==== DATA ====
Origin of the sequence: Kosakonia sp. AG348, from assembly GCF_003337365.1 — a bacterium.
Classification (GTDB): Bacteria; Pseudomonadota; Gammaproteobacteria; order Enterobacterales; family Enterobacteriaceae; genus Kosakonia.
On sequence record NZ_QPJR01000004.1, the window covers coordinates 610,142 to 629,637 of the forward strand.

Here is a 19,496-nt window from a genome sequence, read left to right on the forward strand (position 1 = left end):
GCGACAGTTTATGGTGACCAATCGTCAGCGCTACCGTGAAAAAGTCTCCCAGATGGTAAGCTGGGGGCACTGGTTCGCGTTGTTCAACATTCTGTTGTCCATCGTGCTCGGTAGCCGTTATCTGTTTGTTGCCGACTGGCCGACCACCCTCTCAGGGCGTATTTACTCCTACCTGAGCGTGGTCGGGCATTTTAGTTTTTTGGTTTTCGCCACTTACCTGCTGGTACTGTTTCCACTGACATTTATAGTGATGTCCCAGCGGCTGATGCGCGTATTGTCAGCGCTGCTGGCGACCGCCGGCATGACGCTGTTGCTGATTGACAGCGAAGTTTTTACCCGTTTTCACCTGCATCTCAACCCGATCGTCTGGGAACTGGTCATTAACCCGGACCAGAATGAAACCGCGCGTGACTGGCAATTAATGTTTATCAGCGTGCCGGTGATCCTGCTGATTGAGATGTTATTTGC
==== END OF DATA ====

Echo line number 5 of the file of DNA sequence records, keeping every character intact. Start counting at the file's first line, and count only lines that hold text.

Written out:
GCGACAGTTTATGGTGACCAATCGTCAGCGCTACCGTGAAAAAGTCTCCCAGATGGTAAGCTGGGGGCACTGGTTCGCGTTGTTCAACATTCTGTTGTCCATCGTGCTCGGTAGCCGTTATCTGTTTGTTGCCGACTGGCCGACCACCCTCTCAGGGCGTATTTACTCCTACCTGAGCGTGGTCGGGCATTTTAGTTTTTTGGTTTTCGCCACTTACCTGCTGGTACTGTTTCCACTGACATTTATAGTGATGTCCCAGCGGCTGATGCGCGTATTGTCAGCGCTGCTGGCGACCGCCGGCATGACGCTGTTGCTGATTGACAGCGAAGTTTTTACCCGTTTTCACCTGCATCTCAACCCGATCGTCTGGGAACTGGTCATTAACCCGGACCAGAATGAAACCGCGCGTGACTGGCAATTAATGTTTATCAGCGTGCCGGTGATCCTGCTGATTGAGATGTTATTTGC